Miracles do happen in motor racing. We saw one at Imola during the San Marino Grand Prix.
It may not have been quite the sort of miracle the tifosi had in mind for Ferrari once they’d seen the times the McLaren-Hondas turned in during testing and again in qualifying, but it was a solid, 99-carat, bona fide miracle all the same.
Not so many years ago, we’d now have been talking of Gerhard Berger in late terms, rueing the passing of yet another charger who never knew when to quit. Instead, we can still smile at the hardiness and irrepressibility of a racer who can strike the concrete wall at Tamburello at 170 mph, survive sitting in the ensuing fire for 23.51 seconds, and then discharge himself from the Maggiore Hospital in Bologna only the next day to fly to Willi Dungl’s Austrian clinic.
Berger can thank Ferrari for building a car which was tough enough to withstand the impact, and the smooth speed of the Italian rescue services, for his life. How he survived the shunt and the fire, and came out of both with nothing more serious that a cracked shoulder-blade, broken rib and sternum, and some nasty chest and hand burns, is still a complete, yet welcome, mystery.
As I said, miracles do happen in motor racing. The miracle the tifosi craved, however, was very different. They had desperately hoped for a repeat of that delicious surprise success in Rio, when Nigel Mansell had deified himself — at least until they find a reason to plunge the knife into him before twisting it — by taking John Barnard’s F1/89 Ferrari to victory.
Mansell. A year ago no Italian gave a damn about him. Now they appreciate in him what British fans have loved for so long. His fight. His strength. His speed. Above all, probably, his courage. And he needed that more than anything at Imola as the race restarted after the four laps which had ended in Berger’s shunt. When the green lights came on for the second time that afternoon, the Ferrari team still had no means whatsoever of identifying exactly why No 28 had failed to make it round Tamburello but had instead speared almost head-on into the wall.
There was talk of a front wing having detached itself, of suspension failure, possibly even of gearbox casing failure. Berger had been on the knife-edge in qualifying, and had suffered a couple of offs in his pursuit of the McLarens. Maybe something damaged then had finally broken. Nobody knew for sure, although Monaco would provide some pointers. Bernie Ecclestone didn’t want Mansell to race. He felt that No 27 should be withdrawn. Cesare Fiorio and the organisers faced a dilemma: what would the crowd do if the second red car was out? It was nothing compared to Mansell’s dilemma. In the end he did the two things you would expect of him. He got into his car, and he raced it as hard as it would go until it broke.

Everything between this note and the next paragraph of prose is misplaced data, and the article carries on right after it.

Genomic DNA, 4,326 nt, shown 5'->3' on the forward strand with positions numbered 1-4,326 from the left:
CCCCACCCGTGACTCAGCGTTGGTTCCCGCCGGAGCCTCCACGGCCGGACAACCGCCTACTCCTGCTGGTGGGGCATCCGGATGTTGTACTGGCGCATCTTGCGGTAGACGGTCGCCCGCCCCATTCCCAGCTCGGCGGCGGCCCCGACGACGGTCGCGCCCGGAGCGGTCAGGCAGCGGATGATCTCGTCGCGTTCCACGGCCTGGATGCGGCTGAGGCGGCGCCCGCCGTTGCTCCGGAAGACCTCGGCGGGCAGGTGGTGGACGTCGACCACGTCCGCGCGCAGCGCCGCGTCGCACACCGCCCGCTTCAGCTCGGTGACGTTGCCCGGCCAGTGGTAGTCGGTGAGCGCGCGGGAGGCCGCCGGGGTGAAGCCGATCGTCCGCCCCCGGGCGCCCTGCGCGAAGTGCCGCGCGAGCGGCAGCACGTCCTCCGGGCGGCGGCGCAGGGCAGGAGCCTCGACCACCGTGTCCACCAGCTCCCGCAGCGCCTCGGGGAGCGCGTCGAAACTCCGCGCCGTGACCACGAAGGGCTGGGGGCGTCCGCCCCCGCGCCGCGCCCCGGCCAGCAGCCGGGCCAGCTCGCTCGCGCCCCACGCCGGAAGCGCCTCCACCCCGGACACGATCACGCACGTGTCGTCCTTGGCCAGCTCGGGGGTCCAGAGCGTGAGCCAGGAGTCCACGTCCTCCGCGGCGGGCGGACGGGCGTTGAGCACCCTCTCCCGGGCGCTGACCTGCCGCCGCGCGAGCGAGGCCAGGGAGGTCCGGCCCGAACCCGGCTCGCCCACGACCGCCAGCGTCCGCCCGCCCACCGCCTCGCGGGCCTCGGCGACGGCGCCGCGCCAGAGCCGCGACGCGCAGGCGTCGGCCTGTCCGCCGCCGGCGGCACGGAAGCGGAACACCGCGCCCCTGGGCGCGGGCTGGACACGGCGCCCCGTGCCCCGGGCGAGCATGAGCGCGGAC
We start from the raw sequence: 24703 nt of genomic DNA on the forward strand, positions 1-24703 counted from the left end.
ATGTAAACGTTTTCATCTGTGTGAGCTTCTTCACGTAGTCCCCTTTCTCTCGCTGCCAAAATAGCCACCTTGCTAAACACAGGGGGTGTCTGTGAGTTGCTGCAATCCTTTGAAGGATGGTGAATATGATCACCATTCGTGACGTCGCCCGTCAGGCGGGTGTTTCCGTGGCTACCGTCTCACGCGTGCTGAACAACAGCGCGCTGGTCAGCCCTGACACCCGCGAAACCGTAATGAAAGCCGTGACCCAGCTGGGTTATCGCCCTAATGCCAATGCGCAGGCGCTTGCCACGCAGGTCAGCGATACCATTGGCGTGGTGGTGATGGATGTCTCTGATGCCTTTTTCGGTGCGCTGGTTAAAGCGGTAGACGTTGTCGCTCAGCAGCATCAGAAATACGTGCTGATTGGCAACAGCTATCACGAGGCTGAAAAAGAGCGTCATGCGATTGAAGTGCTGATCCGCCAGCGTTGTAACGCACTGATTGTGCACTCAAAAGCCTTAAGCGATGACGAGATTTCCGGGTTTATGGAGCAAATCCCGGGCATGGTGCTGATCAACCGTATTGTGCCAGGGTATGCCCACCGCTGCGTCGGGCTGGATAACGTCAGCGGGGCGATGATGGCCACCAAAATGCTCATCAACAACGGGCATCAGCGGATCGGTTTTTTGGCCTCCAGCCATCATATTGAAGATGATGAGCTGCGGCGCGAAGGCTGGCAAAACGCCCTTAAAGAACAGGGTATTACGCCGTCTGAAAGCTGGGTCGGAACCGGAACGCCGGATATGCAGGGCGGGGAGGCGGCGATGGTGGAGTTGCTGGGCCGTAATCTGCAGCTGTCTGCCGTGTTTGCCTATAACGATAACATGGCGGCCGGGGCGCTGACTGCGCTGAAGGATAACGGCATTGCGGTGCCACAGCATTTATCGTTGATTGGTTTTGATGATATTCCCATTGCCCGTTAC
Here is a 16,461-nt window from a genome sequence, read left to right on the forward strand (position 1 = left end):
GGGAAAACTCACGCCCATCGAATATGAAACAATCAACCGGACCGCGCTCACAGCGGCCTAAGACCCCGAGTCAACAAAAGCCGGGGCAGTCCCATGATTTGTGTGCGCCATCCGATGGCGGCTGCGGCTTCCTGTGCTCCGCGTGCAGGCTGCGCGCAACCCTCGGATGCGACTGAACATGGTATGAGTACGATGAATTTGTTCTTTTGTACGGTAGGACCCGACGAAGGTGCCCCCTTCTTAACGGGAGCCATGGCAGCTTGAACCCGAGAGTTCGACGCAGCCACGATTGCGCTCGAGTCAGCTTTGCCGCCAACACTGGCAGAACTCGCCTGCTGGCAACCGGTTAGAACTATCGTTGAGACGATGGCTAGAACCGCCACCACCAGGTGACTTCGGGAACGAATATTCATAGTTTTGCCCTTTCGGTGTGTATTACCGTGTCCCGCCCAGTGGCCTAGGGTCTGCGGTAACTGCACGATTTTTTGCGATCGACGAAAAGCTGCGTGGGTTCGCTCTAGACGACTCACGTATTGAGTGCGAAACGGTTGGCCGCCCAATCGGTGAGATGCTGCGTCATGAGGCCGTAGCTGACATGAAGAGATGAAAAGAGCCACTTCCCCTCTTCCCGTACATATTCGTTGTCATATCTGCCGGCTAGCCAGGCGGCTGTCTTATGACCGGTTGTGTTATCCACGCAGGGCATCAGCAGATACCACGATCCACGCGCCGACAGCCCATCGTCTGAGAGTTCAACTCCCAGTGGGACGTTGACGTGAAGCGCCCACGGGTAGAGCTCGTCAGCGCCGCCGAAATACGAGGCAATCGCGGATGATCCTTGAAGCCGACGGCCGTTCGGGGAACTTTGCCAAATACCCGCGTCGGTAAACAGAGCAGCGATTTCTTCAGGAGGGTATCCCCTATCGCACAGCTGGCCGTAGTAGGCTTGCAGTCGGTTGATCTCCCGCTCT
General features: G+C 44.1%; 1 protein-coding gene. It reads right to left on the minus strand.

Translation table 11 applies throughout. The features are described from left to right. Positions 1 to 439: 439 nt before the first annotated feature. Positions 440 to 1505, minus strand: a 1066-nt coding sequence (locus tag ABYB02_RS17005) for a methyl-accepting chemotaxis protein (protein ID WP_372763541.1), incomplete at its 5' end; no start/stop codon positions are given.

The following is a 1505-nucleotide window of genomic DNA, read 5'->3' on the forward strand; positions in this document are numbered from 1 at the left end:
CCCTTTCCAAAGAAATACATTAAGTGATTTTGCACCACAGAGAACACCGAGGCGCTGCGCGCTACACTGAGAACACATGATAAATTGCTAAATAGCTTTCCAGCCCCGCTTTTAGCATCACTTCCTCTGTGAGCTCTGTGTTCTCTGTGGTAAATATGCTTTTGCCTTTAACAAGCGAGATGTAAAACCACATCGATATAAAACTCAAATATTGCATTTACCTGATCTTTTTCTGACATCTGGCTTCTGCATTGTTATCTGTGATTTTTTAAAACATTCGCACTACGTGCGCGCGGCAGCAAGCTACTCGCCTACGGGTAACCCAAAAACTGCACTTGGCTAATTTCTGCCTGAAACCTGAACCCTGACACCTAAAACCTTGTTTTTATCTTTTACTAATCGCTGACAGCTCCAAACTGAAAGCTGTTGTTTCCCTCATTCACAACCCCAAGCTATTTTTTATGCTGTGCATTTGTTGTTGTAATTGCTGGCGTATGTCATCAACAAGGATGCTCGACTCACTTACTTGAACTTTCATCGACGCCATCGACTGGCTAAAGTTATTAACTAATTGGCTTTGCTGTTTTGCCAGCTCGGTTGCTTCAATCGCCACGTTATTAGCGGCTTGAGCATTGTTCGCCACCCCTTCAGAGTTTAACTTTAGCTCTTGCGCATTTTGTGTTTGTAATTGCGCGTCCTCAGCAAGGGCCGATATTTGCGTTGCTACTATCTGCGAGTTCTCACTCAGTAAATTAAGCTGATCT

He was easy off the line with it, easy enough to have Sandro Nannini and Riccardo Patrese insert themselves between him and the two McLarens he’d been chasing fruitlessly in the first part of the race, but thereafter he gave it his all. Some of the national dailies accused him of stroking.
They didn’t watch him in action where others did. He gave it everything. Ultimately, as everyone had suspected, that wasn’t enough, but it was the machine not the man that was lacking.
In one of the most prolonged test-sessions ever, McLaren had occupied Imola for eight days before the race, and it showed. In Rio the Ferraris and the Williams-Renaults had been close; in Imola they were also-runs. Senna and Prost had between them assessed no fewer than eight different variations of the Honda V10 engine during that test. With that kind of sledgehammer it was inevitable the Formula One nut should crack.
From the word go the MP4/5s were the class of the field. True, Berger had grabbed the fastest time on Friday afternoon, when the track was drying rapidly and the situation was something of a lottery. In fact, both Senna and Prost had brief spins in the damp, Alain when a brake stayed on after he’d taken his foot off the pedal. But once the cars were running in the dry there was nothing in the place to touch Neil Oatley’s design.
In grabbing the 31st pole of his career, Senna moved ever closer to Jimmy Clark’s record of 33, and in the first start he headed Prost comfortably. In the second, Alain got the drop on him and led as far as the right-hander on the run to Tosa. There, however, Senna towed up to him and slipped neatly ahead on the left-hand side, just as he used to whenever Martin Brundle beat him off the line in early 1983 Formula Three races. Smoothly, confidently, the Brazilian slammed away, but then Prost got his head down. If the Frenchman lacks that mite extra in qualifying, his fastest-lap record is impressive, and with a string of quickest times he edged closer to his team-mate. He was 1.48 seconds behind on lap nine of the restart, but hacked that down to 0.65 sec by lap 13. In a race whose result would be decided on aggregate times, Senna still had a cushion from the ,first “heat”, but Prost appeared to have the better race set-up, just as he had in the Iberian races last year, and Senna was under pressure.
If Imola was an otherwise dull race, that was the high point, as the two McLaren drivers traded sensationally fast laps way clear of their so-called opposition. Senna was the more aggressive in traffic and began to edge away again, and then Prost got trapped behind Thierry Boutsen. The Belgian was into his own charge from the back and wasn’t about to make life easy for anyone, and by the time Prost had found the way round him, Senna was comfortable again.
Then on lap 43 the Frenchman left his braking a fraction late going into the last corner by the pit entrance and looped into a spin. He maintained his momentum as the McLaren slithered on to the grass, and kept the Honda V10 running. In fact, the whole thing didn’t lose him an awful lot of time, or even disturb his rhythm too much, but it was the end of any challenge. The front left Goodyear had picked up a blister, hence the initial trouble.